Mayfield OpEd: Massaging Numbers Rather than Solving Problems

Opinion – Published in Daily Hampshire Gazette, Jan. 25, 216, at http://www.gazettenet.com/Archives/2016/01/mayfieldletter-hg

Jacob Mayfield: ‘Massaging numbers’ rather than solving problems in Amherst schools

Monday, January 25, 2016

To the editor:

The Amherst School Committee’s decision to support grade redistricting has nothing to do with equity. Do not accept the slight of hand.

The Amherst public schools are unequal. However, the surface treatment of putting all children in the same building will likely worsen the issue. Getting everyone through the door is not the problem: what happens inside is.

The School Committee voted against the professional training and experience of Amherst’s teachers, the majority of parents and a large body of data supporting small schools with fewer transitions as beneficial. Presenting a few select anecdotes and equity platitudes instead of data, they chose the option supported only by functionaries.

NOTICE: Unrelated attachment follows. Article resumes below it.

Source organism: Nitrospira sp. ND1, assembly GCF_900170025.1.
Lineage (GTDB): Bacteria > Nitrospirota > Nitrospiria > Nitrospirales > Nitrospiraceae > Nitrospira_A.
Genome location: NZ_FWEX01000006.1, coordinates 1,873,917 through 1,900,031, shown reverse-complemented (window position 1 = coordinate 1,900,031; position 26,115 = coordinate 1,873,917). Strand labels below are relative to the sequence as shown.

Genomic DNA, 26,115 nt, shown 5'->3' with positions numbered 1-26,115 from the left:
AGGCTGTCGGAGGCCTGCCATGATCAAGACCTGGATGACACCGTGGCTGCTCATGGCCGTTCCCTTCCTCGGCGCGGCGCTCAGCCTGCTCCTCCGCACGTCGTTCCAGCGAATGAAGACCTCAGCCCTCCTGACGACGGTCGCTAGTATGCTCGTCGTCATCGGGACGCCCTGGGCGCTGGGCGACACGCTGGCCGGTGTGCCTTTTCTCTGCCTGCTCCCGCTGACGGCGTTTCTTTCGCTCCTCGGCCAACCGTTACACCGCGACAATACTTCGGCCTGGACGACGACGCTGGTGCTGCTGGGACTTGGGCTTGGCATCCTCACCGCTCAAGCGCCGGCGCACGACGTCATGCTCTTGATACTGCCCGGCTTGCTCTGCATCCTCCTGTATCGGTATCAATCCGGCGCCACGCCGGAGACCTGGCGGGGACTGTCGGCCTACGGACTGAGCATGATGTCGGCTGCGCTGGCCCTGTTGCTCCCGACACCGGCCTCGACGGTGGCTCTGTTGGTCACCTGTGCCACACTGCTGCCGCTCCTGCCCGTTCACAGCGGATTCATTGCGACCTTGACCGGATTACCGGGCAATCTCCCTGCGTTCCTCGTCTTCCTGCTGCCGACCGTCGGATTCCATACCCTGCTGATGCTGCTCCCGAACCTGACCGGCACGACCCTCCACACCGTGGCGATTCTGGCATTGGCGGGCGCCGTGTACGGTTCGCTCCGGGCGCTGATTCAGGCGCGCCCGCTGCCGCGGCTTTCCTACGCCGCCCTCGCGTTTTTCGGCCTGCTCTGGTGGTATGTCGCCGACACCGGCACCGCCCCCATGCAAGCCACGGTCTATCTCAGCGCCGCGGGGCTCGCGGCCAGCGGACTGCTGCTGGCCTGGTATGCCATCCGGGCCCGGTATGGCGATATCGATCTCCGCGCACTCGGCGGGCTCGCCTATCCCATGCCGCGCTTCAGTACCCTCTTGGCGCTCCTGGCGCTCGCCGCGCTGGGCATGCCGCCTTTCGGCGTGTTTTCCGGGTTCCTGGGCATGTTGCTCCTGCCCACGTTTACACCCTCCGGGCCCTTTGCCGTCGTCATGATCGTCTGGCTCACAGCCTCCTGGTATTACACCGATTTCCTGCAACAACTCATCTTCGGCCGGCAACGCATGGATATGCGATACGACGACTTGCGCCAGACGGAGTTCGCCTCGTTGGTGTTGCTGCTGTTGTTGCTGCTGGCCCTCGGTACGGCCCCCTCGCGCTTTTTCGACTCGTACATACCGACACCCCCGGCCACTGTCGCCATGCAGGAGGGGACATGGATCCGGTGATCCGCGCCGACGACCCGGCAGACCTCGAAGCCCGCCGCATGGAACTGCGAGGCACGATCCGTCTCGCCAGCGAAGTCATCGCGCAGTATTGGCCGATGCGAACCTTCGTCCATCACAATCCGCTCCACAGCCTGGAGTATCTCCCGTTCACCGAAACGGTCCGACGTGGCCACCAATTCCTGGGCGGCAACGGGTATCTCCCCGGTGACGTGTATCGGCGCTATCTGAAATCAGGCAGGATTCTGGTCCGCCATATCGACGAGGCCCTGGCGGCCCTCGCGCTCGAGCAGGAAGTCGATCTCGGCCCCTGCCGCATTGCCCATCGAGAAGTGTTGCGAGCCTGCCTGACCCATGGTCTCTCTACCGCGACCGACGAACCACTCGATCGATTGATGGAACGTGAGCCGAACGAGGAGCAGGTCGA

Given this course of action, a larger, one-size-fits-all district offers only more of the same. No option solves Amherst’s racial and socioeconomic diversity problems by itself. Rather than argue the impact of Wildwood options on equality, the question ought to be how to improve the performance and enrichment of all students.

Can we trust that the extra effort will be made to address equity plus the additional downsides of a larger school? Given the recent behavior of the central administration, we cannot.

By undercutting the recent successes (by Amherst’s own metrics) of the high performing and diverse Wildwood and the vastly improved Crocker Farm schools, the School Committee makes clear that diverse, high-performing schools are not their priority. The vote to redistrict again reveals the purely bureaucratic motive of regression to the mean. Homogenization may level core test scores and flatten diversity — we will be told that everything is equal now — but the only real change in equity will be shifting liability to the teachers and students.

Redistricting is not a bold solution. It is massaging the numbers when we need the hard work of improving education.

Jacob Mayfield

Amherst